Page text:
Energy storage is one of the biggest bottlenecks to innovation in electronics and renewable energy, with current batteries unable to hold and extract electricity effectively. As Tesla introduces its Powerwall home battery this summer and readies its lithium-ion battery Gigafactory, we decided to take a look at the funding trends in the energy-storage space since 2010.
Investment has been uneven. Energy storage saw a peak in 2011, when $876M was deployed across 59 deals. There were five $50M+ deals that year, including a $125M Series F round to Boston-Power and $73.5M in financing to fuel-cell developer ClearEdge Power (which was later acquired by Doosan Corporation in mid-2014). However, this peak was followed by two years of straight decline in 2012 and 2013, with a combined total of $474M invested over both years. The pace picked up again in 2014, with a 49% YoY increase in deals and a 90% YoY increase in funding. Though Q1’15 has started slow, Tesla has put a spotlight on the industry and we may see more dollars enter the sector.
Energy-storage deals are focused on the earlier stages, with more than half happening in the the Seed/Angel or Series A rounds. Nearly a quarter of all deals happened at Series A, including investments in Infinite Power, Fluidic, and General Compression. Late-stage deals were the least popular, taking a cumulative 15% of deal share since 2010.
In terms of investment dollars, mid-stage deals took the lion’s share. Series C had the largest dollar share, taking nearly a quarter of all dollars since 2010. Notable Series C deals include rounds to Atieva and Lilliputian Systems, the latter being a portable fuel-cell company that eventually shut down. Series B and E+ deals each took a 21% share of dollars invested in energy-storage companies.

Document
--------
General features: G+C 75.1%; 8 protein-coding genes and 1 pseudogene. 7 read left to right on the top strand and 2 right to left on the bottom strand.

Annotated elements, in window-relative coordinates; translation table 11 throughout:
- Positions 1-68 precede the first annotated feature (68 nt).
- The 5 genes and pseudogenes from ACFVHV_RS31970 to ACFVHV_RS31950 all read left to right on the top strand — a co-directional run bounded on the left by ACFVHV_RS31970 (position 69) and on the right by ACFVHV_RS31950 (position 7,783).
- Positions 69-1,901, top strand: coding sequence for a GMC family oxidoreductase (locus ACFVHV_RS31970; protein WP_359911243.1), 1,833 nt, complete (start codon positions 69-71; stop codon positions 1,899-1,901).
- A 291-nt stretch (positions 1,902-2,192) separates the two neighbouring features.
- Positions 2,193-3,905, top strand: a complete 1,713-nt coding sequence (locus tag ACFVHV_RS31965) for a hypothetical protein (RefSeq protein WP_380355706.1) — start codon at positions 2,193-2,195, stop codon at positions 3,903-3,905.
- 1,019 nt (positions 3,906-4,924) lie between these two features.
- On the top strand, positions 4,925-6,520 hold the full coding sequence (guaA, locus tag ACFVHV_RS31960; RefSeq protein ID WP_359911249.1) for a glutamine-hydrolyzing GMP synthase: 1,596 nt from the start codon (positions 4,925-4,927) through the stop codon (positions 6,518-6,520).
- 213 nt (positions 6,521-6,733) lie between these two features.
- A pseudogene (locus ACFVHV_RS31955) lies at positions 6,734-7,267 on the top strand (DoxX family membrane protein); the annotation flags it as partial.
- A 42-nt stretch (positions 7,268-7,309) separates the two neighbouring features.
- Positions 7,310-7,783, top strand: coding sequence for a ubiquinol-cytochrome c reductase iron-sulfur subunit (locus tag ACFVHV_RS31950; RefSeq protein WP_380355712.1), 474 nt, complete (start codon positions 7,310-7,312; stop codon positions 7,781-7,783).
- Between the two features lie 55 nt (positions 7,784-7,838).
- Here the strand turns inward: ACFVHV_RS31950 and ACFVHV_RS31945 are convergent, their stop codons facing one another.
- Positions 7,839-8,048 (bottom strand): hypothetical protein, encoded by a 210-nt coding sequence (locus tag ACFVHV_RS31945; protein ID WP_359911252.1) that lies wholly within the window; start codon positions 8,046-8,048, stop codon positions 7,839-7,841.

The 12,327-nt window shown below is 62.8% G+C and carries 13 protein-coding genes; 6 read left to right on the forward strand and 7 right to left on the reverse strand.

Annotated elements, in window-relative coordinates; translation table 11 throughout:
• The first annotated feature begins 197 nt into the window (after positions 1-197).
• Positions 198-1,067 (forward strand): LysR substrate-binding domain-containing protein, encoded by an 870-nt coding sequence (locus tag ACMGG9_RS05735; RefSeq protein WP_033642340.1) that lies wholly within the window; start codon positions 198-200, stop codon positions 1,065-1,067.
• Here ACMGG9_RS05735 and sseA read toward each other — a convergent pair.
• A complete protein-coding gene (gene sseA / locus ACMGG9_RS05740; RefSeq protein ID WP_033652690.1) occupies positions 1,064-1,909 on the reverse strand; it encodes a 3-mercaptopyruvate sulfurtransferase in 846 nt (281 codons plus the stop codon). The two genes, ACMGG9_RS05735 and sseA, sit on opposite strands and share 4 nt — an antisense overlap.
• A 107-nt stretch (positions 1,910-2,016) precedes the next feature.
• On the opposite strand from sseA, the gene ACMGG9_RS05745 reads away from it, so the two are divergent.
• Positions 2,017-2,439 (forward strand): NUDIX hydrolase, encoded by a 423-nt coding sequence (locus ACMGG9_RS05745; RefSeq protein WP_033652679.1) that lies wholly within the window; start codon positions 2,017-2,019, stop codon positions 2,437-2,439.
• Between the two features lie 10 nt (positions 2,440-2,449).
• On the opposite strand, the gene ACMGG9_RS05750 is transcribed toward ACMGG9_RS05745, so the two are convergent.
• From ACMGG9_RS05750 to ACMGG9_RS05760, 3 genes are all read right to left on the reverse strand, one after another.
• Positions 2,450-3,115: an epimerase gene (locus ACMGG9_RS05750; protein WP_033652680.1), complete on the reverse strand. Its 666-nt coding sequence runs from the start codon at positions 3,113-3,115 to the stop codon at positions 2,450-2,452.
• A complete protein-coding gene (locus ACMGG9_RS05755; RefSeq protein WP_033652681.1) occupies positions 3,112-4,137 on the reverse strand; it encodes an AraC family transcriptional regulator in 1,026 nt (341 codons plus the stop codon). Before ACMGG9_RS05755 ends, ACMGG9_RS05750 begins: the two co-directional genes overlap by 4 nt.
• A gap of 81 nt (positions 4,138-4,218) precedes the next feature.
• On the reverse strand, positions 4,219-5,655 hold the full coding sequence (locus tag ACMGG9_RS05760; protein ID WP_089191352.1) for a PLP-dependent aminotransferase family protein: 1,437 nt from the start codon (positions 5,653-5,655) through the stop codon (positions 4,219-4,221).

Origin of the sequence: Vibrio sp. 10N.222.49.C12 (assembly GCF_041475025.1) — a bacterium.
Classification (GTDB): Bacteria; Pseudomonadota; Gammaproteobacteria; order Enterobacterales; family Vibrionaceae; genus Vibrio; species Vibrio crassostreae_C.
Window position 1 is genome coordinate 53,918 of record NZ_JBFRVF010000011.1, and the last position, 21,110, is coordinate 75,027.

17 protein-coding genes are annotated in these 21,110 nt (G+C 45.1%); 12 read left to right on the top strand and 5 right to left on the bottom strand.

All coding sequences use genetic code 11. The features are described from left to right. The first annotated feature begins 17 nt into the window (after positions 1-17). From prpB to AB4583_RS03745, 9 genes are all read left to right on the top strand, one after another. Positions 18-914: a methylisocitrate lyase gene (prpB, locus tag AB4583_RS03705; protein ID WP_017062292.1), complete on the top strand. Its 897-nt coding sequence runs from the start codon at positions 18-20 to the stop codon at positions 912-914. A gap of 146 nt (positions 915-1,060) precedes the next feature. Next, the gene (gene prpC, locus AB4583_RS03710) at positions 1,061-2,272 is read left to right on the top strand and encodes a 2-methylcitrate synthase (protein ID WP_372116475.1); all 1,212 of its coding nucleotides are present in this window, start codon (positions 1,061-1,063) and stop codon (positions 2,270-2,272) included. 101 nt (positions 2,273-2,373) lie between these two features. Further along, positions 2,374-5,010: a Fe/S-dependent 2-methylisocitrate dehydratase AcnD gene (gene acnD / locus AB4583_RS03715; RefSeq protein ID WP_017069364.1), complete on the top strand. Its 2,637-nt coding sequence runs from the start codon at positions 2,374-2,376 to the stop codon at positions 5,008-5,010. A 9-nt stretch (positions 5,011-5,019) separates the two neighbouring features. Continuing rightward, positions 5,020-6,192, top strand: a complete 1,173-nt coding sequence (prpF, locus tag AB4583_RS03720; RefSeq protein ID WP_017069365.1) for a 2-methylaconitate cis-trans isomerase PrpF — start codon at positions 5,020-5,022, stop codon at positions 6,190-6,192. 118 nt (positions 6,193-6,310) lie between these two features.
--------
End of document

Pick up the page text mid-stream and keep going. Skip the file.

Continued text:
Boston-Power tops the list of the most well-funded energy-storage companies, with more than $340M raised. Atieva and Aquion Energy follow, both raising more than $100M each in total. UK-based Nexeon, the only international startup on the most-well funded list, has raised more than $75M from investors, including PUK Ventures and Imperial Innovations.
Khosla topped the list of most active investors and was the only investor to invest in more than 5 energy-storage companies since 2010, including Sakti3 and Alveo Energy. The corporate-venture arms of Mitsui and Total followed, as well as Toronto-based Northwater Capital Management. All three investors funded two unique energy-storage companies.
|2||Mitsui & Co. Global Investment|
|2||Total Energy Ventures International|
|2||Northwater Capital Management|
|5||Constellation Technology Ventures|
|5||Draper Fisher Jurvetson|
|5||VantagePoint Capital Partners|
|5||Kleiner Perkins Caufield & Byers|
Want more data on energy storage companies? Check out our venture capital database below.
This report was created with data from CB Insights’ emerging technology insights platform, which offers clarity into emerging tech and new business strategies through tools like:
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